Two men serving life in prison for a 1995 Camden double murder could soon walk free. Prosecutors said Tuesday that they were dropping their criminal cases after an appeals court ordered a new trial.

Kevin Baker and Sean Washington, both 48, have been locked up for nearly a quarter-century in the shooting deaths of Rodney Turner, 35, and Margaret Wilson, 40, outside the Roosevelt Manor housing project on Jan. 28, 1995. They were found guilty after a two-day jury trial in 1996 and were sentenced to life in prison with a 60-year parole-ineligibility period.

A panel of appellate judges last Dec. 26 vacated their convictions and ordered a new trial over evidence unavailable when they were convicted that “probably would have changed the jury verdict.” The judges gave the Camden County Prosecutor’s Office 60 days to appeal their decision to the state Supreme Court.

On Tuesday, acting Camden County Prosecutor Jill S. Mayer said her office would move to dismiss the indictment against Baker and Washington.

Mayer said the Prosecutor’s Office disagreed with the Appellate Division’s reason for vacating the convictions. She noted that the judges made a point of not declaring the men “actually innocent.”

The 81-page appellate opinion states: “We do not, however, declare the defendants to be ‘actually innocent,’ but instead provide the state with the option of pursing a second trial, mindful of the lengthy intervening passage of time.”

Mayer said the Prosecutor’s Office considered the years gone by and how that would impact proving the case beyond a reasonable doubt.

The case was handled for Baker by attorneys Lesley C. Risinger and D. Michael Risinger of the Last Resort Exoneration Project at Seton Hall University School of Law in Newark. Lawrence S. Lustberg represented Washington on the appeal. Joseph Fortunato represented Washington in post-conviction proceedings in the trial court.

The husband-and-wife Risinger team said Tuesday evening that they were “joyous” upon learning of the case’s being dropped.

They were trying to get the news to Baker and Washington, who are at the New Jersey State Prison in Trenton. The team had been bracing for good news in recent days, but the men have kept their emotions in check.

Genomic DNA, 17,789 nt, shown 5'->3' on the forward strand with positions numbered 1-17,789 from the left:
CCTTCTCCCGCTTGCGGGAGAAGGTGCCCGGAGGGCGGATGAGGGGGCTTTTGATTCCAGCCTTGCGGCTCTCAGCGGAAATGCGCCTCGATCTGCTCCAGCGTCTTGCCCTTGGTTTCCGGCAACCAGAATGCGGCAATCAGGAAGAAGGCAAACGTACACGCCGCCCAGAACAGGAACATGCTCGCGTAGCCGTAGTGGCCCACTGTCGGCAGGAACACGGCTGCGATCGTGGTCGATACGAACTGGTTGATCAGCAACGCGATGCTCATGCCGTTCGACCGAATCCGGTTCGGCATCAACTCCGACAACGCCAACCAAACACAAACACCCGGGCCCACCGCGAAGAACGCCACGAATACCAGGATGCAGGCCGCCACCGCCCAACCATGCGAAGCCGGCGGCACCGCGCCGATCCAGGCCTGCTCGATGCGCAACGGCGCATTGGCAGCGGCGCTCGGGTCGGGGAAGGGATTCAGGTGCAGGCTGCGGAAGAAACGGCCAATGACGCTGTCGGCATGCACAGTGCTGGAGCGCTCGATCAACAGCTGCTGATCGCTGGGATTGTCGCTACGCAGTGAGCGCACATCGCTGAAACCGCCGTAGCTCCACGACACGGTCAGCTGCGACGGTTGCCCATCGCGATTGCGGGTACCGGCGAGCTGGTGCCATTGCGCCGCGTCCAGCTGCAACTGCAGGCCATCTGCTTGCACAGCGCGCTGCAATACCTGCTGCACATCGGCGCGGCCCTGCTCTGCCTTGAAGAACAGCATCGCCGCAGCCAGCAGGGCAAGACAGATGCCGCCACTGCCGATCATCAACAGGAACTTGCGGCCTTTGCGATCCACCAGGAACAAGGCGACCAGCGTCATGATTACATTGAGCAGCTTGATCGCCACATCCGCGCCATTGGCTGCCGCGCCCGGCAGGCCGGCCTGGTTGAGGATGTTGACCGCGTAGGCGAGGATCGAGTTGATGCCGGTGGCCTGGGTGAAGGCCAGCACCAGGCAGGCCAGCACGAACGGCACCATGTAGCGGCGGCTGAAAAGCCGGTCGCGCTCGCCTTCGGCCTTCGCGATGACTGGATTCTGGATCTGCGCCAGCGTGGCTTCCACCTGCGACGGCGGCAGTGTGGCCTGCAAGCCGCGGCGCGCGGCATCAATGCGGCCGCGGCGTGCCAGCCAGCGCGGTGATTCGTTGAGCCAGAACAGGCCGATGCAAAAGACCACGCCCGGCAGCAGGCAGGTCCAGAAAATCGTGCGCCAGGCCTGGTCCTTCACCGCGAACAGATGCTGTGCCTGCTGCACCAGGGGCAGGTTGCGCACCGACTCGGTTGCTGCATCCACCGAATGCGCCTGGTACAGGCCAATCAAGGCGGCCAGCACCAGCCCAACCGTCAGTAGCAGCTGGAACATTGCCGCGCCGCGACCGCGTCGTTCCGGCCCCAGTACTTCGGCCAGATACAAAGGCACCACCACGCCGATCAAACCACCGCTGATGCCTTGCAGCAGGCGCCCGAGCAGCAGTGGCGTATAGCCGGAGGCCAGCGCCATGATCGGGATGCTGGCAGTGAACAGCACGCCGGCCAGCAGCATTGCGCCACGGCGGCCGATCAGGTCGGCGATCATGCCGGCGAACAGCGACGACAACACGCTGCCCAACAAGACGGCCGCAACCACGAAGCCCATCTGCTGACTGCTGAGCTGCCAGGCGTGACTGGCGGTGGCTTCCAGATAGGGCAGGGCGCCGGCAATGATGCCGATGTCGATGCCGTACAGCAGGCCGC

“They try not to be too hopeful. It’s been a long road,” Michael Risinger said.

However, he added, “their hopes are not going to be dashed now. Not tonight.”

The appellate decision giving prosecutors a 60-day window included a stay during that time of the release of the men. Thus, release could be in several days, Risinger said.

The Last Resort project took up the case in 2011 and it became the subject of a two-part examination in 2015 by NJ Advance Media, publisher of the Newark Star-Ledger.

In its December ruling, the appeals court cited “newly discovered forensic evidence that powerfully undermines the sole eyewitness’s varying descriptions of the shooting, coupled with non-forensic exculpatory proof of a 911 recording the defense obtained years after the trial.”

Denise Rand, the only eyewitness and a drug addict who told police she had been smoking crack “every two to three hours” around the time of the shootings, gave conflicting accounts of what happened. At an appeal hearing in 2013, forensic experts testified that Rand’s description of how the victims were shot was inconsistent with their wounds.

Washington said he was home with a nephew at the time of the shootings, and saw the bodies while on his way to a pay phone and immediately called 911. Friends and relatives said it was his voice on a recording of a 911 call that was obtained many years after he was convicted.